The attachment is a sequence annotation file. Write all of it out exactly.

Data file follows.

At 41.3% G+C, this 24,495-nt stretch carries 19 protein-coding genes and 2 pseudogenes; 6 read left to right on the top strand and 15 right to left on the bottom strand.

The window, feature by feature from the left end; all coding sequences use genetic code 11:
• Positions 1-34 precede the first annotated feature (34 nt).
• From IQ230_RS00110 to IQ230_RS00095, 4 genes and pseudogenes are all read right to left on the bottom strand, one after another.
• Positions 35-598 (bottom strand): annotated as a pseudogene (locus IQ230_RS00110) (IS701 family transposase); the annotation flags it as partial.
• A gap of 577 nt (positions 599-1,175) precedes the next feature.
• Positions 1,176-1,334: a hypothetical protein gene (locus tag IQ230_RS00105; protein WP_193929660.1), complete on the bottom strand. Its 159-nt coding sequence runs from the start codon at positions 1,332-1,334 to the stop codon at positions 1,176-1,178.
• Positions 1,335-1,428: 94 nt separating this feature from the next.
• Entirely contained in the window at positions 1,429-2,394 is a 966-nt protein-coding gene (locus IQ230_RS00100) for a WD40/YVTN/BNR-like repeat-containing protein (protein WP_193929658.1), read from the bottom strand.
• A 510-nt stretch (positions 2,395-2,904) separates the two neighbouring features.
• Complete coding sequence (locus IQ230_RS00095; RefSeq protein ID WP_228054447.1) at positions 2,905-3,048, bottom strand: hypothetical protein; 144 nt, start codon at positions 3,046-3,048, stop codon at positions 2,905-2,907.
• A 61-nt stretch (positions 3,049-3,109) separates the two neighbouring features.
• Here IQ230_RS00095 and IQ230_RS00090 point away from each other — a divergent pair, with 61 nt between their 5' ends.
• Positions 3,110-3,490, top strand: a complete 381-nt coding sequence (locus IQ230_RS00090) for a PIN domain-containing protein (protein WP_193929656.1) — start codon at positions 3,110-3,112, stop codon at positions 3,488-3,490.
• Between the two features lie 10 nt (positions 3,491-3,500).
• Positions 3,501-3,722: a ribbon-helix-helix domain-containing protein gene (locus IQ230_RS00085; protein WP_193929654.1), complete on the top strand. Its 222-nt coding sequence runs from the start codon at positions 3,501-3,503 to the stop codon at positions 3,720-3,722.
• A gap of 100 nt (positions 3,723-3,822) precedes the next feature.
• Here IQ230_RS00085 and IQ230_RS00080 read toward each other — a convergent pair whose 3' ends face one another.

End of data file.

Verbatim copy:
At 41.3% G+C, this 24,495-nt stretch carries 19 protein-coding genes and 2 pseudogenes; 6 read left to right on the top strand and 15 right to left on the bottom strand.

The window, feature by feature from the left end; all coding sequences use genetic code 11:
• Positions 1-34 precede the first annotated feature (34 nt).
• From IQ230_RS00110 to IQ230_RS00095, 4 genes and pseudogenes are all read right to left on the bottom strand, one after another.
• Positions 35-598 (bottom strand): annotated as a pseudogene (locus IQ230_RS00110) (IS701 family transposase); the annotation flags it as partial.
• A gap of 577 nt (positions 599-1,175) precedes the next feature.
• Positions 1,176-1,334: a hypothetical protein gene (locus tag IQ230_RS00105; protein WP_193929660.1), complete on the bottom strand. Its 159-nt coding sequence runs from the start codon at positions 1,332-1,334 to the stop codon at positions 1,176-1,178.
• Positions 1,335-1,428: 94 nt separating this feature from the next.
• Entirely contained in the window at positions 1,429-2,394 is a 966-nt protein-coding gene (locus IQ230_RS00100) for a WD40/YVTN/BNR-like repeat-containing protein (protein WP_193929658.1), read from the bottom strand.
• A 510-nt stretch (positions 2,395-2,904) separates the two neighbouring features.
• Complete coding sequence (locus IQ230_RS00095; RefSeq protein ID WP_228054447.1) at positions 2,905-3,048, bottom strand: hypothetical protein; 144 nt, start codon at positions 3,046-3,048, stop codon at positions 2,905-2,907.
• A 61-nt stretch (positions 3,049-3,109) separates the two neighbouring features.
• Here IQ230_RS00095 and IQ230_RS00090 point away from each other — a divergent pair, with 61 nt between their 5' ends.
• Positions 3,110-3,490, top strand: a complete 381-nt coding sequence (locus IQ230_RS00090) for a PIN domain-containing protein (protein WP_193929656.1) — start codon at positions 3,110-3,112, stop codon at positions 3,488-3,490.
• Between the two features lie 10 nt (positions 3,491-3,500).
• Positions 3,501-3,722: a ribbon-helix-helix domain-containing protein gene (locus IQ230_RS00085; protein WP_193929654.1), complete on the top strand. Its 222-nt coding sequence runs from the start codon at positions 3,501-3,503 to the stop codon at positions 3,720-3,722.
• A gap of 100 nt (positions 3,723-3,822) precedes the next feature.
• Here IQ230_RS00085 and IQ230_RS00080 read toward each other — a convergent pair whose 3' ends face one another.